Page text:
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Auschwitz: A Doctor's Eyewitness Account by…

Auschwitz: A Doctor's Eyewitness Account (1960)

by Miklós Nyiszli

Other authors: See the other authors section.

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7882216,791 (4.13)13
  1. 00
    Doctors Of Infamy: The Story Of The Nazi Medical Crimes by Alexander Mitscherlich (bluepiano)
    bluepiano: Documents presented at Nuremberg trials from and about the pseudo-scientific experiments conducted by doctors who unlike Nyiszli freely chose the nefarious. Gruelling but important.

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» See also 13 mentions

Showing 1-5 of 22 (next | show all)
I bought this book while visiting Auschwitz, and this book was recommended by the on-site bookshop salesgirl. This is quite a harrowing book to read, and I found it hard to read it for a prolonged period, especially the parts about the atrocities the doctor was forced to commit. ( )
  siok | Aug 5, 2018 |
Horrifying reading. The chapter about the girl buried beneath a stack of bodies who survives is most disturbing. ( )
  DanDiercks | Jun 18, 2018 |
Dr. Myklos Nyiszli is chosen by Dr. Mengele for a much more horrific fate. He is to help with "scientific research" on his fellow inmates. Nyiszli is named Mengele's personal research pathologist. He also was the doctor for the Sonderkommando, those Jewish prisoners who were working in the crematoriums. The Sonderkommando were executed every four months so they could not tell what was going on in the camp. This eye witness account is another horrifying story of what the Jewish people went through during this dark time in history. ( )
  bnbookgirl | Mar 24, 2018 |
Interesting to read the same incident from different angles! Krystyna Zywulska mentioned in her book about the Sonderkommando rebellion and Miklos Nyiszli also documented the event albeit from a different angle. Both survivors belong to the exceptions rather than the norm. The fact that they lived to tell their stories means that they had some way of gaining favor from the SS men, however, they did provide a very harrowing depiction of the fates of other concentration camp prisoners.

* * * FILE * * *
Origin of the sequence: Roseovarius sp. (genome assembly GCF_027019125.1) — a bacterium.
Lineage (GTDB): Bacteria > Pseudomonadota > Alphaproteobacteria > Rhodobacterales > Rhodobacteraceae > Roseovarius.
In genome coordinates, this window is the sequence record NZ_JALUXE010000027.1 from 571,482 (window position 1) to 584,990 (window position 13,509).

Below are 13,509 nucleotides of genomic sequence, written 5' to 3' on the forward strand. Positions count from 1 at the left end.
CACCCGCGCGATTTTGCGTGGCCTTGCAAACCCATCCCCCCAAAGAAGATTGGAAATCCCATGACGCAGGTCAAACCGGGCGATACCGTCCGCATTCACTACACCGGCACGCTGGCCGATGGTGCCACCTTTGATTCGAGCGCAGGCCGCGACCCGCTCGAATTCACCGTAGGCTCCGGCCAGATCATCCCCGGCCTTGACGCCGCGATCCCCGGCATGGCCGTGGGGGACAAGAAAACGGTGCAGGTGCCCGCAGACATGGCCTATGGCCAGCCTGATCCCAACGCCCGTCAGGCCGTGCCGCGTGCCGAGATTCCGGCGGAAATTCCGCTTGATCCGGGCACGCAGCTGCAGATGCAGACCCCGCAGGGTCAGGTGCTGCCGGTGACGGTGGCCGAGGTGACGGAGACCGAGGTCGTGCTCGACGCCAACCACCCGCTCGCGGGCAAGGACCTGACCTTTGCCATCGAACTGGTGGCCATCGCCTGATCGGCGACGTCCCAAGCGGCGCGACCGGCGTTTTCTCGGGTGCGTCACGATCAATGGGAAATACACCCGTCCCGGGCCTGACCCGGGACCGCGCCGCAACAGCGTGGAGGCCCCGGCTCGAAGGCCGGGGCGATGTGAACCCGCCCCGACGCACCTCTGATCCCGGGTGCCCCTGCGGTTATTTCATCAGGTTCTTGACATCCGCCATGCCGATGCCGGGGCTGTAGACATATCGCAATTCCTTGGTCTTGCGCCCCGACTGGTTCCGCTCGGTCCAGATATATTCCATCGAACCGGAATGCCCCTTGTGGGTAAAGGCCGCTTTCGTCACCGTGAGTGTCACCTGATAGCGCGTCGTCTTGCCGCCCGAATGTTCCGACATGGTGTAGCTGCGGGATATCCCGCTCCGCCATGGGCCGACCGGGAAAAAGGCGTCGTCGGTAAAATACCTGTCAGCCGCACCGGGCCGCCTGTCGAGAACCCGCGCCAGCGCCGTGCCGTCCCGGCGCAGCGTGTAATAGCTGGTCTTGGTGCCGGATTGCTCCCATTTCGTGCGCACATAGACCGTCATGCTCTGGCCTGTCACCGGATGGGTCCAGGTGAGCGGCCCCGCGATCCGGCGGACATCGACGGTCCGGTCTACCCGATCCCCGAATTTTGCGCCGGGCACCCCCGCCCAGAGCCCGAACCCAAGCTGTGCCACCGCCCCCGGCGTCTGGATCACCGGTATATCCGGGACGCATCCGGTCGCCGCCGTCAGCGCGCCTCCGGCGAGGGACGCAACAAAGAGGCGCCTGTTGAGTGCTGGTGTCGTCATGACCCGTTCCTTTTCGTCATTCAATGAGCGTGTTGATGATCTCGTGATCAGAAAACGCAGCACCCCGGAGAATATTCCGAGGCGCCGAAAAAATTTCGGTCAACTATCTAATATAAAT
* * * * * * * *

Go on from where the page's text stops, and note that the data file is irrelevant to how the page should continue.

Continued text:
( )
  yamiyoghurt | Jan 29, 2018 |
Dr. Miklos Nyiszli was sent to Auschwitz when the Nazis invaded Hungary in 1944. As a Jew he was a condemned man. As a medical doctor he was useful so was spared from death and assigned a worse fate: to assist in performing "scientific research" on his fellow inmates under the direct supervision of Dr. Mengele himself. Somehow Dr. Miklos survived Auschwitz and wrote this short memoir of his time there.

This was an interesting read about a difficult subject. The writing is surprisingly accessible and Dr. Nyiszli's story engaging, though I found I had to read it in small chunks due to the subject matter. Dr. Nyiszli explains at the beginning of the book that he writes this as a doctor from a doctor's perspective so there is a bit of a clinical feel to it which lessens the emotional impact to a degree. I wonder if this is how the doctor protected himself to keep his own sanity while relating his story of the horrors he lived through. Dr. Nyiszli was a pathologist and performed many autopsies after the prisoners were killed. While he does describe some of the methods of death at the Nazi's the bulk of the atrocities committed are absent from this text. Still it's an important book and worth reading for a different perspective of someone's time at Auschwitz. ( )
  Narilka | Sep 19, 2017 |
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Author nameRoleType of authorWork?Status
Miklós Nyiszliprimary authorall editionscalculated
Bettelheim, BrunoIntroductionsecondary authorsome editionsconfirmed

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Dr. Miklos Nyiszli, a Jew and medical doctor, tells of his experiences at Auschwitz during World War II.

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Arcade Publishing

An edition of this book was published by Arcade Publishing.

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Penguin Australia

An edition of this book was published by Penguin Australia.

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